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8 of the best non-fiction books about the senses


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There is a huge range of books about the senses for children, and chances are we read a lot of these books when we were little. The five human senses are also one of the subjects of our first science lessons. But as we grow among the rich sensory experiences the world has to offer, the mechanisms that enable us to access those experiences fade into the background – unless they are part of a field of study or a very specific profession that we choose for ourselves.

How we process different types of stimuli can be as fascinating as the experiences themselves. A knowledge of how the human senses work – and the effects of biological, genetic, environmental and cultural factors on them – opens our eyes to the individuality and fragility of our sensory perceptions, helping us to develop a deeper appreciation for the wonders of the world. around us. Here is a list of eight books that demystify the human senses and give their readers new ways to look at the world.

A Natural History of the Senses by Diane Ackerman

If you’re looking for a tour of all the major senses in one book, this is the one for you. Diane Ackerman takes her readers on a journey through time and around the world to explore how we perceive and interact with the world around us. The writing is lush and evocative, as you’d expect from a book about sensory experiences, and the book is a treat even when read in small snippets.

Cover of Mind's Eye by Oliver Sacks

Oliver Sacks’ Mind’s Eye

In this book, pioneering neurologist and author Oliver Sacks delves into the depths of how we perceive and interpret the visual world. He weaves vision science with his own cancer experience, and that of others struggling with vision loss, into a compelling and intimate narrative.

Cover of How to Feel by Sushma Subramanian

How to Feel: The Science and Meaning of Touch by Sushma Subramanian

This book is an exploration of the sense of touch – a vital means of our communication with the world around us, but which has been set aside because humanity placed more importance on the brain world than on the body world. It combines a discourse on the physiology of touch with personal experiences and interviews, and it examines the importance of the sense of touch in an increasingly digitized world.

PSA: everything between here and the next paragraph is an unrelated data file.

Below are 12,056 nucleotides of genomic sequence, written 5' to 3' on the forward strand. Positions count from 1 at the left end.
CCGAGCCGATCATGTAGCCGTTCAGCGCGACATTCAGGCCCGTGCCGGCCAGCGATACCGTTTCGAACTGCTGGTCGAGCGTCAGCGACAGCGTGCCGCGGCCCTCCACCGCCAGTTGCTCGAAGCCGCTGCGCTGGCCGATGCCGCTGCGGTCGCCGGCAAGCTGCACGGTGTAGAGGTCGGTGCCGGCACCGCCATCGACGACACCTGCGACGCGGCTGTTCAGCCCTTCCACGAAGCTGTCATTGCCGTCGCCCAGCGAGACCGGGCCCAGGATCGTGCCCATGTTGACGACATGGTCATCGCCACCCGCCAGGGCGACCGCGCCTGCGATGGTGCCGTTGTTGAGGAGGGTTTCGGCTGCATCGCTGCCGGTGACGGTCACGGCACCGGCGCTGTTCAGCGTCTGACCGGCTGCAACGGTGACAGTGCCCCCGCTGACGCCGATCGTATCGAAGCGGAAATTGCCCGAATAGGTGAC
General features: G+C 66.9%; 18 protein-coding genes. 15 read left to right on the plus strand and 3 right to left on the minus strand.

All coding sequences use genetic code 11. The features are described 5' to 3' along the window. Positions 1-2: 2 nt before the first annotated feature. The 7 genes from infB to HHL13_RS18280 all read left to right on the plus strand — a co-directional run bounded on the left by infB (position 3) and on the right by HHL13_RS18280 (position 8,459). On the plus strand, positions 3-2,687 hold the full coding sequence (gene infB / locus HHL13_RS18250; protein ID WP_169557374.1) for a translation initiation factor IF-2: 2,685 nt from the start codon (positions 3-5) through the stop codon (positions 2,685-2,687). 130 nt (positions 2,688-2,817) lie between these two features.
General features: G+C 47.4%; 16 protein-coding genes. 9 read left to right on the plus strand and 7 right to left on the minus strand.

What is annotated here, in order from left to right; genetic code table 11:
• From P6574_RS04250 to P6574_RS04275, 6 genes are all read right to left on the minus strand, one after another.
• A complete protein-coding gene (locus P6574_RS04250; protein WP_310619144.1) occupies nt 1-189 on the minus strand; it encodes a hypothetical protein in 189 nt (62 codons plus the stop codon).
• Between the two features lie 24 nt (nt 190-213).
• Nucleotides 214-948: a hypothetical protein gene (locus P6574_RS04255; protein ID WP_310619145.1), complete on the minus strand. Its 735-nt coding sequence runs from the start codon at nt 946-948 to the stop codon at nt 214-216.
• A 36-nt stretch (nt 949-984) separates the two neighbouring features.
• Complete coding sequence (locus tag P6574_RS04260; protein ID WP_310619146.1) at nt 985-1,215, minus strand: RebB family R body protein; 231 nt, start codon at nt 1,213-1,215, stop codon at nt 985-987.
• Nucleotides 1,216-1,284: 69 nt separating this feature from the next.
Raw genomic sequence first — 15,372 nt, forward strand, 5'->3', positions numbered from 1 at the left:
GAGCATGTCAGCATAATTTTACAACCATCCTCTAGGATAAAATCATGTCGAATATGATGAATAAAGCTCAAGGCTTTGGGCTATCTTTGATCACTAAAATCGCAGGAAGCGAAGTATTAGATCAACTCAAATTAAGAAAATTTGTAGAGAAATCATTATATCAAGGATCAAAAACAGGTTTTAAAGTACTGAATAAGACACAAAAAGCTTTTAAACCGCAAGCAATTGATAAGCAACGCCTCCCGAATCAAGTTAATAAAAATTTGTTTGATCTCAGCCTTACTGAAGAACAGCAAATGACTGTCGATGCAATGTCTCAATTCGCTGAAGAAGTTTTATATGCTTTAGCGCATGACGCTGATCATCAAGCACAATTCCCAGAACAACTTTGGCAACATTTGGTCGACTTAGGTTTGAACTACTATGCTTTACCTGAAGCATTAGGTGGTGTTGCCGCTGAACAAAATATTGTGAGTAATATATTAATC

Cover of Taste What You're Missing by Barb Stuckey

Taste What You’re Missing: The Passionate Eater’s Guide to Why Good Food Tastes Good by Barb Stuckey

This book is a fascinating dive into the science of taste. Stuckey tells his readers how different senses work together to create our perception of taste, and how variations in biology and genetics make that perception unique. If you’ve ever wondered how we have such varied responses to the same type of food, this book is for you.

Cover of Noise by David Hendy

Noise: A Human History of Sound and Hearing by David Hendy

From drumbeats in a prehistoric cave to the cacophony of modern life – historian David Hendy looks back over 100,000 years of history to explore the role sound and hearing must have played in the evolution of our civilization. With its engaging prose and interesting insights, this book will give you a real (sound?) taste of what it would have been like to live in the past.

Cover of Nose Dive by Harold McGee

Nose Dive: A Field Guide to the Smells of the World by Harold McGee

In this book, Harold McGee will take you on an olfactory world tour, where you will encounter bewitching, smelly and banal smells. It also provides an accessible introduction to the chemistry and biology of smell and how we process olfactory stimuli.

Tanais In Sensorium Blanket

In Sensorium: Notes for my People by Tanaïs

This memoir by Bangladeshi-American author Tanaïs is structured like a perfume, with base, top and heart notes. The book is an exploration of the author’s personal history and the cultural history of fragrances in the South Asian context, intertwined with an examination of social hierarchies such as race, caste and gender. Sensitive and beautifully written, it’s a must-read.

cover of A Huge World: How Animal Senses Reveal the Hidden Realms Around Us;  photo of a monkey looking at a butterfly

A Huge World by Ed Yong

This book is essential reading to truly grasp the narrowness of our anthropocentric worldview. Through an expansive exploration of the unique ways animal senses decode the world, Ed Yong shows his readers how the world still remains out of our reach. I really enjoyed the author’s first book, I Contain Multitudes, and this one was just as captivating and fascinating. For a closer look at the sensory world of dogs, the animals that probably live in closest contact with us, I also recommend Inside of a Dog by Alexandra Horowitz.

Can’t get enough of popular science books? Check out our documentary archive for more recommendations. We also have a reading list for fragrance lovers!